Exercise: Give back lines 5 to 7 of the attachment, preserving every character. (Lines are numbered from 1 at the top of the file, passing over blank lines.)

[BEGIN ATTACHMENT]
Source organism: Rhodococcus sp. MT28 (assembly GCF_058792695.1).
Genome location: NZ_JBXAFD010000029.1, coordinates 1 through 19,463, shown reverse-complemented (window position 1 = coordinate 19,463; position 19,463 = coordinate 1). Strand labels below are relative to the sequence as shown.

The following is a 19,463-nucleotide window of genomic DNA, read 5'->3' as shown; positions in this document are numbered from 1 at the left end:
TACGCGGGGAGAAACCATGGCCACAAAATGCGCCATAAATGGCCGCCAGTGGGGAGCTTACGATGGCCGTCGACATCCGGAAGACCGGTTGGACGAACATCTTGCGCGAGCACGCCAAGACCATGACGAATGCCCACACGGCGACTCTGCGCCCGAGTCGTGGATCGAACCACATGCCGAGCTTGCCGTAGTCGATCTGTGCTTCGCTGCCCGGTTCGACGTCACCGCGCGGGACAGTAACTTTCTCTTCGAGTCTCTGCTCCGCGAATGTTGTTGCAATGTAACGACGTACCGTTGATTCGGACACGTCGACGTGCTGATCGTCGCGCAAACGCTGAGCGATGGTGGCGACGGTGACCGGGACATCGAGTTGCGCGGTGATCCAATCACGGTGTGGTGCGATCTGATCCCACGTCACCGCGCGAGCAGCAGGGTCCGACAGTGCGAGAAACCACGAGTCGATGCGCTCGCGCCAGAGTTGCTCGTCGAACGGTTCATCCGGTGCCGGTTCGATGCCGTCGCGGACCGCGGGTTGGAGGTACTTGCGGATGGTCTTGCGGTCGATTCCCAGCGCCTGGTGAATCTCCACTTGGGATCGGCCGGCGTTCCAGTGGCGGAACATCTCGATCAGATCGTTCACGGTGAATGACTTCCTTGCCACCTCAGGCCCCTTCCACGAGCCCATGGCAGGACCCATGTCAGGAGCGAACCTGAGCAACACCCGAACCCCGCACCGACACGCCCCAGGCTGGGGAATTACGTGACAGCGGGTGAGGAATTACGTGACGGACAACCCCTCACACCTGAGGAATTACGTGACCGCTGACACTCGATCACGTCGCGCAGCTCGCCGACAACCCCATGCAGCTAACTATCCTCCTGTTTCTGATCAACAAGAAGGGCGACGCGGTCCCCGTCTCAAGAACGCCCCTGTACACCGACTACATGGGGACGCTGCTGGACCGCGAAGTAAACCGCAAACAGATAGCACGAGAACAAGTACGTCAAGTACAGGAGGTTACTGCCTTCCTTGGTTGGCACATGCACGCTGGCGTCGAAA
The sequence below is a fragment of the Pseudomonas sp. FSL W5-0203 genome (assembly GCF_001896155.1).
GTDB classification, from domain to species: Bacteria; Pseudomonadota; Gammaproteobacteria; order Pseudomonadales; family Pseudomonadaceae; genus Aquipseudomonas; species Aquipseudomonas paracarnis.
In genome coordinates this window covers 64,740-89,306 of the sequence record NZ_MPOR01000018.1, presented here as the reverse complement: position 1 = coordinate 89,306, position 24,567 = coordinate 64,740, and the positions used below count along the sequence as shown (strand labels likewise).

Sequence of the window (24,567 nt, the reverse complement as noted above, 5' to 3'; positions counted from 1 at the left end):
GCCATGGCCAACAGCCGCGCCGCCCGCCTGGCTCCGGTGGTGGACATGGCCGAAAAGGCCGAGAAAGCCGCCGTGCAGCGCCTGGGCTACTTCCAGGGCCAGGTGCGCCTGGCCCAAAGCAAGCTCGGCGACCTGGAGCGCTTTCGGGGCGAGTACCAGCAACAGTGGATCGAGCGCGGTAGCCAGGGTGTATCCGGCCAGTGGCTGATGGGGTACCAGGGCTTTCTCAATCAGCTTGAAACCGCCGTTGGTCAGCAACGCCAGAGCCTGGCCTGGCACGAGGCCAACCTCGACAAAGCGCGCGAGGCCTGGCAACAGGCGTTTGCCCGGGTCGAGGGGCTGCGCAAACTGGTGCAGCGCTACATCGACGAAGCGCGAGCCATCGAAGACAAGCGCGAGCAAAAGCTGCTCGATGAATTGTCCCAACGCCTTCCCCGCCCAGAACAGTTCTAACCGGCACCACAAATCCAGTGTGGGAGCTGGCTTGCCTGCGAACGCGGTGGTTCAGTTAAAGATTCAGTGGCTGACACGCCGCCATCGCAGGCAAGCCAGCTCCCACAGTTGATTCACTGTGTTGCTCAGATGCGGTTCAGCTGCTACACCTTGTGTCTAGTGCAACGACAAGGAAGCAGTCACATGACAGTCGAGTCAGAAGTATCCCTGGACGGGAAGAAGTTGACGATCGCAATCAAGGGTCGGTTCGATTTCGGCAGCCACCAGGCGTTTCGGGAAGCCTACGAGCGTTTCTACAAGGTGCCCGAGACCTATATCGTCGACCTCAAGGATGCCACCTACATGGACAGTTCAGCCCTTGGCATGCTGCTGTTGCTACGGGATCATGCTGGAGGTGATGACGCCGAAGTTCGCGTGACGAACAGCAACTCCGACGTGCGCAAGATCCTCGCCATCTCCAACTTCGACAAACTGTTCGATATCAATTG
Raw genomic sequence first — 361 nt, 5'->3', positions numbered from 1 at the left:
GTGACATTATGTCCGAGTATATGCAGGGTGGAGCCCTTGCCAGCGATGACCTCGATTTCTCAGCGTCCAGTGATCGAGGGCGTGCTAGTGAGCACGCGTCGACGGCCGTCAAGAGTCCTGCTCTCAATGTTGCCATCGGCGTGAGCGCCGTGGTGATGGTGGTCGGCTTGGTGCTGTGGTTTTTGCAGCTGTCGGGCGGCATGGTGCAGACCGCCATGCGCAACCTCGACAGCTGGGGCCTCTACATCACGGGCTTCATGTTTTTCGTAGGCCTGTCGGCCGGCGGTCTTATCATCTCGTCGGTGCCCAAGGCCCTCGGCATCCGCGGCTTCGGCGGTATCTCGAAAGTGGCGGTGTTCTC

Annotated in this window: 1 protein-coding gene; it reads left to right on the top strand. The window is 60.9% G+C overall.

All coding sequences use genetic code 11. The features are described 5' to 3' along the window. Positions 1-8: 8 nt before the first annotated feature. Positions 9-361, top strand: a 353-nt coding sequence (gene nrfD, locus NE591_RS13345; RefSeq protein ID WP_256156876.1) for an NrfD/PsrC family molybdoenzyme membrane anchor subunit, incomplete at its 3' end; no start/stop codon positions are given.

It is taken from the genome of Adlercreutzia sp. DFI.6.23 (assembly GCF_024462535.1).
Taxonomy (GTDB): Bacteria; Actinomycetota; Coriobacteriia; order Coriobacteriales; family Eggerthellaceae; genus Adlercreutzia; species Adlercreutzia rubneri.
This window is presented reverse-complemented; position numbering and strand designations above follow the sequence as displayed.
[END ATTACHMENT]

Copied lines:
The sequence below is a fragment of the Pseudomonas sp. FSL W5-0203 genome (assembly GCF_001896155.1).
GTDB classification, from domain to species: Bacteria; Pseudomonadota; Gammaproteobacteria; order Pseudomonadales; family Pseudomonadaceae; genus Aquipseudomonas; species Aquipseudomonas paracarnis.
In genome coordinates this window covers 64,740-89,306 of the sequence record NZ_MPOR01000018.1, presented here as the reverse complement: position 1 = coordinate 89,306, position 24,567 = coordinate 64,740, and the positions used below count along the sequence as shown (strand labels likewise).